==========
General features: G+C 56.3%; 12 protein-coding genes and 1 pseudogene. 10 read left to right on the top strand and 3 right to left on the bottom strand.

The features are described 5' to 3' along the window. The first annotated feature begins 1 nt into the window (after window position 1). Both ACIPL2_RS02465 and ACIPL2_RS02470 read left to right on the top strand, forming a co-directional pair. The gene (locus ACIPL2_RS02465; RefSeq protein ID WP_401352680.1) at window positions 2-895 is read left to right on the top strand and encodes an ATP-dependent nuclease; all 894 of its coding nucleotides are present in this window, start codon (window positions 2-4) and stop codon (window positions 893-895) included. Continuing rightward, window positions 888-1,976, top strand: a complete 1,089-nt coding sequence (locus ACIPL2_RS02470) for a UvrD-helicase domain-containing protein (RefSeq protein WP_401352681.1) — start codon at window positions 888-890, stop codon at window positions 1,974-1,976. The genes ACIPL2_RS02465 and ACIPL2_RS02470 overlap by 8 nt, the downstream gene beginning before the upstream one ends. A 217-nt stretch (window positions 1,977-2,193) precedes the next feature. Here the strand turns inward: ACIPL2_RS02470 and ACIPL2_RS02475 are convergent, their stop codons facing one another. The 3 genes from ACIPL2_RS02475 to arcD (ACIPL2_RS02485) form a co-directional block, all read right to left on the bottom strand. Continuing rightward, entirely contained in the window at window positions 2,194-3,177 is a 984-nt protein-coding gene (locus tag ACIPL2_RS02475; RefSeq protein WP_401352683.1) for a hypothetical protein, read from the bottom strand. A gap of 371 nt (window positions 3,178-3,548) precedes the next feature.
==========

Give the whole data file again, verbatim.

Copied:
General features: G+C 56.3%; 12 protein-coding genes and 1 pseudogene. 10 read left to right on the top strand and 3 right to left on the bottom strand.

The features are described 5' to 3' along the window. The first annotated feature begins 1 nt into the window (after window position 1). Both ACIPL2_RS02465 and ACIPL2_RS02470 read left to right on the top strand, forming a co-directional pair. The gene (locus ACIPL2_RS02465; RefSeq protein ID WP_401352680.1) at window positions 2-895 is read left to right on the top strand and encodes an ATP-dependent nuclease; all 894 of its coding nucleotides are present in this window, start codon (window positions 2-4) and stop codon (window positions 893-895) included. Continuing rightward, window positions 888-1,976, top strand: a complete 1,089-nt coding sequence (locus ACIPL2_RS02470) for a UvrD-helicase domain-containing protein (RefSeq protein WP_401352681.1) — start codon at window positions 888-890, stop codon at window positions 1,974-1,976. The genes ACIPL2_RS02465 and ACIPL2_RS02470 overlap by 8 nt, the downstream gene beginning before the upstream one ends. A 217-nt stretch (window positions 1,977-2,193) precedes the next feature. Here the strand turns inward: ACIPL2_RS02470 and ACIPL2_RS02475 are convergent, their stop codons facing one another. The 3 genes from ACIPL2_RS02475 to arcD (ACIPL2_RS02485) form a co-directional block, all read right to left on the bottom strand. Continuing rightward, entirely contained in the window at window positions 2,194-3,177 is a 984-nt protein-coding gene (locus tag ACIPL2_RS02475; RefSeq protein WP_401352683.1) for a hypothetical protein, read from the bottom strand. A gap of 371 nt (window positions 3,178-3,548) precedes the next feature.